It was the perfect night. My boyfriend had a rare night off of work, and I was dressed up and downtown on a Saturday night.
We had just finished eating dinner and were about to go get a few drinks, when we were approached by an older man in a brightly colored vest and hat. He quickly introduced himself and tried to sell us a newspaper.
I started to get annoyed. It was cold, and I just wanted to get inside a get a beer or glass of wine. My boyfriend listened to the guy tell his story. (I am so glad he did!) It turns out the man standing in front of us was homeless, but instead of begging for money he was selling newspapers. He was a street vendor for the Cleveland Street Chronicle.
Seth bought the newspaper from the vendor and gave him a few extra dollars. I took the paper and followed Seth into the bar. I was hooked. I had to learn all I could about this newspaper.
I started doing my research and found out that the Street Chronicle is run through the NorthEast Ohio Coalition for the Homeless. You can check them out here: http://www.neoch.org/the-cleveland-street-chronicle/
I contacted one of the Directors for NEOCH and he put me in touch with one of the Street Chronicle’s vendors. His name was Buzzy.
Buzzy and I sat down over Subway sandwiches to discuss what it’s like to be homeless, to be a Chronicle vendor and more.
Christina Graw: First off, thanks for taking the time to talk to me Buzzy.
Buzzy: No problem, mam.
CG: How long have you lived in Cleveland?
Buzzy: My whole life, I was born and raised here.
CG: How many years were you homeless?
Buzzy: For about 15. I spent about 10 years in an old warehouse, on the west side of the Flats. A rich guy from NYC owned the abandoned building and caught me staying there one night. He told me if I looked out for the place, that I could stay there.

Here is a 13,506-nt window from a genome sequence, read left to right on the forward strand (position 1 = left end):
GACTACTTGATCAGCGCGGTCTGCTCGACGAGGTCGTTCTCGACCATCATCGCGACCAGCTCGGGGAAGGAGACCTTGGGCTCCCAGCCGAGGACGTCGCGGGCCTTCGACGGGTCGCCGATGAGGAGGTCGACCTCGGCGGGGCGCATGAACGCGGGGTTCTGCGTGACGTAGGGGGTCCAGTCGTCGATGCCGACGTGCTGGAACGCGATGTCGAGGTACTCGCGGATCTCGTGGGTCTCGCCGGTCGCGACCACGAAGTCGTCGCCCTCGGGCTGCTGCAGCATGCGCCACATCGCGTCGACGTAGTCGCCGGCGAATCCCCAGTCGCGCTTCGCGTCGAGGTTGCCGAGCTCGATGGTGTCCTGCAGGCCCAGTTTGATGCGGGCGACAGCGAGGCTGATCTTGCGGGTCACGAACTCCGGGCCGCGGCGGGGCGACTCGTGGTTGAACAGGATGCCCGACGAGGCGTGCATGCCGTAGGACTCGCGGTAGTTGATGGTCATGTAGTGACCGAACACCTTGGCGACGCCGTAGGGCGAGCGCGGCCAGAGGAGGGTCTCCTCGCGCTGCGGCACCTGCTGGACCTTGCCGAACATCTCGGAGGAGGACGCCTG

CG: Really? Did other people stay with you?
Buzzy: Yea, from time to time. I had other homeless friends who would come and go.
CG: How did you make enough money to survive on the streets?
Buzzy: I panhandled a lot. I would ask people for money and wave a little white cup around. I used to panhandle a lot in front of the West Side Market.
CG: How did become a vendor for the Street Chronicle?
Buzzy: Well, an organization called the Homeless Grapevine came through and started selling newspapers the way the Chronicle does now. I was told that I could no longer panhandle. So, I decided to start selling the newspapers. Eventually, the Homeless Grapevine was renamed the Cleveland Street Chronicle.
CG: How do you like being a vendor?
Buzzy: I love it! Being a vendor helps me be responsible, and I also get to meet a lot of great people. Being a vendor really changed my life.
CG: Is it true that you just moved into your own first apartment?
Buzzy: Yes mam!
CG: How do you like having your own place?
Buzzy: It’s better than sleeping outside.
That pretty much concluded my conversation with Buzzy. I found him to be polite and very friendly. I learned so much from this experience. Buzzy told me that all vendors purchase the newspapers for 35 cents and then sell them to the public for $1.25. Because of his job with the newspaper, he is able to own an apartment, and provide for himself.
So, if you are out in Cleveland, or any other big metropolis and a street vendor stops you to buy a paper, please do so.